The partnership work with a student consultant creates space and structure for a faculty member who sees themself as “a collaborator at heart” who needs “time . . . to process often” because working alone does not lead “to the most meaningful course and pedagogical journeys” [29]. The reflective practice fostered in dialogue with student consultants can help faculty make better use of their time with enrolled students. One example of this regards using clearer language to articulate expectations:

The thing that stands out the most from my work with a [student consultant] . . . is how she helped me learn to speak during class and in the writing of assignments with greater directness and clarity. She encouraged me to say what I mean! I realized in working with her that I had taken up an academic style of qualification and indirection, adding complexity when it was not useful. I think I did this at times as a defense, and my [student consultant] encouraged me to be more courageous! [24]

Another respondent linked time spent in reflective practice with capacity and confidence gained as a practitioner:

I think of it as an investment. I feel more confident as I define myself as the kind of professor I want to be, and the time spent with [the] SaLT student consultant has allowed me to reflect on my teaching habits and explore possibilities. It’s clear to me now that although time consuming at first, the process of creating new courses and planning lessons flows more easily. [31]

Integral to many respondents’ development as reflective practitioners was the sense of time spent with students in trustful conversations (Cook-Sather, Hong, et al., 2021) as akin to time spent with colleagues—seeing “students as partners” more than they had in the past [6]: “I categorized the time we spent together as useful time spent with a colleague, discussing a topic of mutual concern and interest” [7]; “I . . . valued being able to form that kind of relationship with a student, where we could speak candidly about our thoughts and feelings about our institutions . . . . [I] experienced the time as time spent with a younger colleague and eventually a friend” [9].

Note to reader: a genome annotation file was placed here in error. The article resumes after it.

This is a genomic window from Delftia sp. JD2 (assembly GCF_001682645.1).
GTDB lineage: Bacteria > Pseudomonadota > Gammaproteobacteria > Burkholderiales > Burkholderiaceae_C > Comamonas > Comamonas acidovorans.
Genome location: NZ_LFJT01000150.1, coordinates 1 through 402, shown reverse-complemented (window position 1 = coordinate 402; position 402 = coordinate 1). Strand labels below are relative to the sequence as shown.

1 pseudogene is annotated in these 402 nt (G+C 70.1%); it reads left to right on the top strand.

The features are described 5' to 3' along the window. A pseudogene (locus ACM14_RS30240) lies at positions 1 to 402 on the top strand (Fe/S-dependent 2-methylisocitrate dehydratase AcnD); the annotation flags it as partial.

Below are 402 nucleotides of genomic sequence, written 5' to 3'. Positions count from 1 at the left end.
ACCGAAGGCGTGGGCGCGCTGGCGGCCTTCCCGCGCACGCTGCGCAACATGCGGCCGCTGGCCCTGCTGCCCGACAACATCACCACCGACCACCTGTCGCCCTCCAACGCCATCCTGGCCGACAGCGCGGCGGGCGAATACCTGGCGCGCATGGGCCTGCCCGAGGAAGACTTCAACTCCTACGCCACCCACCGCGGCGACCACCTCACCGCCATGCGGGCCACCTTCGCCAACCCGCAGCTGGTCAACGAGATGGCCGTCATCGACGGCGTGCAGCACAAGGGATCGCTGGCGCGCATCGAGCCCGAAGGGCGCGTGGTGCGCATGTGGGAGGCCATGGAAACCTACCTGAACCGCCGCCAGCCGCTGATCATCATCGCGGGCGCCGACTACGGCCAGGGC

After partnership: Using time differently and committing to sustaining reflective practice

The first theme that emerged in the responses to Question 3—how faculty conceptualize and experience time after participating in pedagogical partnership—was that pedagogical partnership work made faculty think differently about spending time reflecting on teaching. Several respondents affirmed that the partnership “was a valuable investment of my time that I believe will challenge me to carve out more time in the future for reflection” [27] and made them “feel now that time to reflect on planning and revising are significantly more important to me” [31]. One respondent described both increased frequency and specific timing of reflection inspired by participating in partnership, indicating that the work:

highlighted to me the importance of setting aside dedicated time to reflect on my teaching—both at the completion of a semester/course but also at multiple points during a semester in order to course correct in real-time as much as possible if I am not serving my students as completely as I could be. [3]

The awareness of and commitment to using time to reflect on teaching also emerged in a more negative way in one response:

Honestly, I might be experiencing time much differently after having the experience with my SaLT [student consultant]. Embarrassingly, since working with them, I have not instituted a formal time to sit and reflect upon my teaching beyond the typical checkpoints of the beginning, middle, and end of the semester. Because of this experience [of working with a student consultant], I know how important it is to reflect on one’s teaching while in the midst of teaching practice itself, and in some way that has become a sort of psychological barrier to my doing so on my own. It was easier to prioritize it as a part of my active teaching practice when I had the time set aside with my SaLT [student consultant]. [9]

Without the dedicated time and semi-structured dialogue with a student partner, this faculty member felt less able to devote time to reflection on teaching.